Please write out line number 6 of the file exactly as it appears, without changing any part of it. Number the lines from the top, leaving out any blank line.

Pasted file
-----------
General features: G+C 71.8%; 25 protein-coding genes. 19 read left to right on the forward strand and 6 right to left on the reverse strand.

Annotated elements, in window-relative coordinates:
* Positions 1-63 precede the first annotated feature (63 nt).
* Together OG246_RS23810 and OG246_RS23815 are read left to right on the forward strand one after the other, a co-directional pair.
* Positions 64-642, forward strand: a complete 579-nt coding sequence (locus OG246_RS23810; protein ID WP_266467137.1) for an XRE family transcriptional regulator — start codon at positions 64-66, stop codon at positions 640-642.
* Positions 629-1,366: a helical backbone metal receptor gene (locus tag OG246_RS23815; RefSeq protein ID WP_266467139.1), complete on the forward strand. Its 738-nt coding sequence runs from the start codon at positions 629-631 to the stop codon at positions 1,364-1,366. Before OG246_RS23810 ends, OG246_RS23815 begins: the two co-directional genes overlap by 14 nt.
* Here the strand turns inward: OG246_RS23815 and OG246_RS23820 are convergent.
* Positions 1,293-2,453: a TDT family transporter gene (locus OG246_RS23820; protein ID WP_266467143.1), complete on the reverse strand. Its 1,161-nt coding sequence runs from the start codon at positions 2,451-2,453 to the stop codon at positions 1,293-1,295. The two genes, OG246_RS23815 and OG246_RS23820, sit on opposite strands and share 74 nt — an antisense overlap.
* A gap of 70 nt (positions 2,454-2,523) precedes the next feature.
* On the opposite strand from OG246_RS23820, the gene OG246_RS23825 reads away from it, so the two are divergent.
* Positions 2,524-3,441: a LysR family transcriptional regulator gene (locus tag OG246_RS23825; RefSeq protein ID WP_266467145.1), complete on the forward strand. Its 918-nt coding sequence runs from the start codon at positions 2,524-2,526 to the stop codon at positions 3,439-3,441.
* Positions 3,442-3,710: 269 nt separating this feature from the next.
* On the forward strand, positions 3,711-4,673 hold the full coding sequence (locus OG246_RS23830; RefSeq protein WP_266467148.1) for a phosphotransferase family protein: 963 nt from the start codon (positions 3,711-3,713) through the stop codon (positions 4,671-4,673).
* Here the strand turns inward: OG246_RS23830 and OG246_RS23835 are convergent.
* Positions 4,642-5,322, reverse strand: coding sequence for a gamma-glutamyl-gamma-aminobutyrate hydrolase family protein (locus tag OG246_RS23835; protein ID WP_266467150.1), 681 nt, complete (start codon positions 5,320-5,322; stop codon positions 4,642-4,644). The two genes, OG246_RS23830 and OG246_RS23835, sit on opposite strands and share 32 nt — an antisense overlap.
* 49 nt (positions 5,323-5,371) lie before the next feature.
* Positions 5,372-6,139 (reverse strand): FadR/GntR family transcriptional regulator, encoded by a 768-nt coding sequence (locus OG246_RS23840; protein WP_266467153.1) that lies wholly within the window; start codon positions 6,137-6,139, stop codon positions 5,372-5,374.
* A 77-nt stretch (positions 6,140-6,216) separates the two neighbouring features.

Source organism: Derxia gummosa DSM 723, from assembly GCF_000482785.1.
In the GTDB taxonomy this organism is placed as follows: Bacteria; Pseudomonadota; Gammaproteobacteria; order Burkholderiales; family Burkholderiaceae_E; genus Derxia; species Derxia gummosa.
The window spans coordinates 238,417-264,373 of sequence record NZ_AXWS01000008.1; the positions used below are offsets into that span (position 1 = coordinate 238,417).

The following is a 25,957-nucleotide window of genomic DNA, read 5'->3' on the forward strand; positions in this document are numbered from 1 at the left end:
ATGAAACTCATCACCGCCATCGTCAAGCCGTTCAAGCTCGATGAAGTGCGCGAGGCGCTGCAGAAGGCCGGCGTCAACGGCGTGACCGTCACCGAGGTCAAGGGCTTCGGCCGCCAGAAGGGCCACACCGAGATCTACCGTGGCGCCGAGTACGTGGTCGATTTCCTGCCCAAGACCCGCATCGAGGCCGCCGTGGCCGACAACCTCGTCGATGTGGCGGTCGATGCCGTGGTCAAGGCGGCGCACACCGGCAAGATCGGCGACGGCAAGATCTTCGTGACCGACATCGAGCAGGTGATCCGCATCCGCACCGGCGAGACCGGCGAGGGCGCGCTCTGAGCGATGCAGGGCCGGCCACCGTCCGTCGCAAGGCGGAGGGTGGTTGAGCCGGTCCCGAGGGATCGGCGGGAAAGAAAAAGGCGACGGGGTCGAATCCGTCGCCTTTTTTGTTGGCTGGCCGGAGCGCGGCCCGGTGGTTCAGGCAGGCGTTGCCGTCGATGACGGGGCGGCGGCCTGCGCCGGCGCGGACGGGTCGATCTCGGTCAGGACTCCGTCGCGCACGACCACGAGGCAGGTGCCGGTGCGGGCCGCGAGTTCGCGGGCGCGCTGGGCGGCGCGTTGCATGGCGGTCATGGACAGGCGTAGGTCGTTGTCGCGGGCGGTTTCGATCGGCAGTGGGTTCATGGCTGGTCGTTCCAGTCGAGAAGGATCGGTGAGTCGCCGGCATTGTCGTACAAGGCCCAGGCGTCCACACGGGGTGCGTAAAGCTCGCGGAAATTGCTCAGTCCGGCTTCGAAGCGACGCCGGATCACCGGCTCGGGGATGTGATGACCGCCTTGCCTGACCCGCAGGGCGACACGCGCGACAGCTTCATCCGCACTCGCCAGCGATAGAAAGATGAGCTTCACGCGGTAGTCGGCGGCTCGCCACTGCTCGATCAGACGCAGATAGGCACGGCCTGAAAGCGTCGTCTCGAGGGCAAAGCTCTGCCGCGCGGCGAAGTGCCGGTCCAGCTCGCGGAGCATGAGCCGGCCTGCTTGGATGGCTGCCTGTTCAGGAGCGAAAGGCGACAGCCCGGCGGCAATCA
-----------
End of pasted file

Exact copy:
* Positions 629-1,366: a helical backbone metal receptor gene (locus tag OG246_RS23815; RefSeq protein ID WP_266467139.1), complete on the forward strand. Its 738-nt coding sequence runs from the start codon at positions 629-631 to the stop codon at positions 1,364-1,366. Before OG246_RS23810 ends, OG246_RS23815 begins: the two co-directional genes overlap by 14 nt.